The main difference is that people with OCD don’t want to have intrusive thoughts, or obsessions whereas people with OCPD don’t necessarily mind experiencing their obsessions. In some cases, they even welcome the obsession.

To make it even clearer, OCD is deemed to be an anxiety disorder. OCPD is a personality disorder.

OCD vs OCPD: Treatment

While their not similar in terms of symptoms, OCD and OCPD are treated in similar ways, with the most common being talk therapy. At the moment, medication such as serotonin reuptake inhibitors (SSRIs) have been shown to offer positive effects when prescribed to people with OCD.

For those with OCPD, Verywell Health says there is “no specification medications, although the same medications that help treat OCD can also help with OCPD.”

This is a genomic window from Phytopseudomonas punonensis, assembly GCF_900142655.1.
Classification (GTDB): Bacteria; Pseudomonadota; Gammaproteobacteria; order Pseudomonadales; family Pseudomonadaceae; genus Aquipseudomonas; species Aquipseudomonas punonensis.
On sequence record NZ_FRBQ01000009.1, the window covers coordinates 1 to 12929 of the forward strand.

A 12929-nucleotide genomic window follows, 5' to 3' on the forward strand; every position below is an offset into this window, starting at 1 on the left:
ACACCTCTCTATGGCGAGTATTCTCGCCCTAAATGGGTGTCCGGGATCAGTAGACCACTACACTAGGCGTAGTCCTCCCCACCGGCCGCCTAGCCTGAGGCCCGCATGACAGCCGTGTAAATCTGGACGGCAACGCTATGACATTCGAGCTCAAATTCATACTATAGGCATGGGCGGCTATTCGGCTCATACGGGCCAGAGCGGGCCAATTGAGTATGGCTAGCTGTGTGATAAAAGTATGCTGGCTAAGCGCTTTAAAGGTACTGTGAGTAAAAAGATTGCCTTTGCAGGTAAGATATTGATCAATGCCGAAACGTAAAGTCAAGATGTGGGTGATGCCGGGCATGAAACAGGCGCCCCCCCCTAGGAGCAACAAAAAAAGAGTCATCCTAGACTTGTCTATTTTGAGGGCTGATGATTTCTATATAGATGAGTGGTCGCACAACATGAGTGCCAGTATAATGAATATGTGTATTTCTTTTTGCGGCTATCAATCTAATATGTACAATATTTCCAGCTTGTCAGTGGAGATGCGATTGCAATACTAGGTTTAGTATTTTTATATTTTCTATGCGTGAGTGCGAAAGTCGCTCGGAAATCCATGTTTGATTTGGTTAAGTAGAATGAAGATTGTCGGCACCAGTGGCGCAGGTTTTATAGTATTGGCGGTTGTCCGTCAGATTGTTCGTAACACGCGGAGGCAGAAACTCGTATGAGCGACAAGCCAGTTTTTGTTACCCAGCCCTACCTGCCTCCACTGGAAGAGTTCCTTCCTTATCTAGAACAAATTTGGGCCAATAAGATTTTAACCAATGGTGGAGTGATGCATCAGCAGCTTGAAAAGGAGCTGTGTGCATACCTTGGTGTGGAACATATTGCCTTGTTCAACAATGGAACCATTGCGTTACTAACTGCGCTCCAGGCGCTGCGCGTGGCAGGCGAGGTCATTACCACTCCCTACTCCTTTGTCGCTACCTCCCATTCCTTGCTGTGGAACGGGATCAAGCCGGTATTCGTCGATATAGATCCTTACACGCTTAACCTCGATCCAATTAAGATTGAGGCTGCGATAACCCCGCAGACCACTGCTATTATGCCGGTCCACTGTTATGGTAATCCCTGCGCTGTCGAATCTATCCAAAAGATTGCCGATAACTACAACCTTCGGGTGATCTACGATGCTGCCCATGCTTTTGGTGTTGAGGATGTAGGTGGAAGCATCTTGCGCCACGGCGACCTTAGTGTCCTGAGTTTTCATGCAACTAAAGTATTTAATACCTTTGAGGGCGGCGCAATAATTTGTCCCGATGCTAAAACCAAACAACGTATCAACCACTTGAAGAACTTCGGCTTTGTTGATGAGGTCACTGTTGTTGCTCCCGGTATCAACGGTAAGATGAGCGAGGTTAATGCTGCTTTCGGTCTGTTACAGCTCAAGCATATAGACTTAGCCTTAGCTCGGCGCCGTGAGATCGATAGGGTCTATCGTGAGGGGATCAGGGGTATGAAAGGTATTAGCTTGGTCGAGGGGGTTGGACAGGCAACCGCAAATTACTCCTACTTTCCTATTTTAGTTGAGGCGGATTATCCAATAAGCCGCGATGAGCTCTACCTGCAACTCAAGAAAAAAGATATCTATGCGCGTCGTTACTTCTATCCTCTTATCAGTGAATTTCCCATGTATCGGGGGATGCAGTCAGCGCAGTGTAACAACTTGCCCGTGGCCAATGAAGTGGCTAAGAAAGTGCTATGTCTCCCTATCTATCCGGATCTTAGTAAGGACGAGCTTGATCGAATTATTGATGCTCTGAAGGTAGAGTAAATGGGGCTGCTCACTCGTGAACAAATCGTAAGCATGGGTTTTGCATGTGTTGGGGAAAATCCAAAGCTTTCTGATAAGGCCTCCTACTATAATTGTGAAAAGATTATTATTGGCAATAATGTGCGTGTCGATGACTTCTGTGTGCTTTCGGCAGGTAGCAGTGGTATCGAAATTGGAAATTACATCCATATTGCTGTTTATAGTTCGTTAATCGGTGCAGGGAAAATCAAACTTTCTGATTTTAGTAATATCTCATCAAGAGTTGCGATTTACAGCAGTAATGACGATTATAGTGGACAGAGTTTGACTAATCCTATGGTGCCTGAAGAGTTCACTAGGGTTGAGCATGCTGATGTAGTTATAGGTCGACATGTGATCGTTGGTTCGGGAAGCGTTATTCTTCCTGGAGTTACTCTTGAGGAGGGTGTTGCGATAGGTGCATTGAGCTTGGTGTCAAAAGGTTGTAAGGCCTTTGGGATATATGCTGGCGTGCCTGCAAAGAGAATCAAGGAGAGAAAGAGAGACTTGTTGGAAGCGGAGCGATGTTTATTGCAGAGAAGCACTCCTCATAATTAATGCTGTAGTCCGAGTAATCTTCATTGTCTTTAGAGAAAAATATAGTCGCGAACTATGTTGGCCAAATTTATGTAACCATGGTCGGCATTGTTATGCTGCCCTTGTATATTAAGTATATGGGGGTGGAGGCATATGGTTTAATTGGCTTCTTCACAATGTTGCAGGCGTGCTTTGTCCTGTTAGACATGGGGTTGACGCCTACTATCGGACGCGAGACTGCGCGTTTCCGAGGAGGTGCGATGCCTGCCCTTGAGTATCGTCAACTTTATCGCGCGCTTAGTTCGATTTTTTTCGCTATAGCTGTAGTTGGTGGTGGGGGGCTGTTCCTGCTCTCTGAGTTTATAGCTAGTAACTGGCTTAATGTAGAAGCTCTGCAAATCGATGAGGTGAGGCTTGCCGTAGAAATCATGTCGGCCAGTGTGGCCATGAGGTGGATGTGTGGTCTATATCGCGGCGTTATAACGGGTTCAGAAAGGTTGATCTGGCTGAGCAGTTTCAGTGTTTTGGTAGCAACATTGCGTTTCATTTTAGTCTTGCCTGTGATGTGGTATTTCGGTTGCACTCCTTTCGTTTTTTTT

Psychotherapy styles including cognitive behavioural therapy (CBT) and exposure and response prevention (ERP) – a type of CBT – are also recommended as treatment options for both OCD and OCPD.

CBT examines thoughts and how they can influence or dictate one’s behaviour. By understanding where the obsessions come from and why the compulsions occur as a relief, psychotherapists can begin to help patients overcome their condition.

Exposure therapy sees the person with OCD being exposed to the triggers that cause their obsessions. While it may seem like a rather harsh form of treatment, exposure therapy has been shown to help cure OCD. It does so through a process called habituation, according to Verywell Mind. Habituation refers to the natural process “when a person stops responding or paying attention to a stimulus, such as a thought, object, place, person or action, with repeated exposure.”

This helps with OCD because by continually exposing someone to the triggers of their obsessions, the person should begin to learn that no consequences will occur as a result of their obsessive thoughts.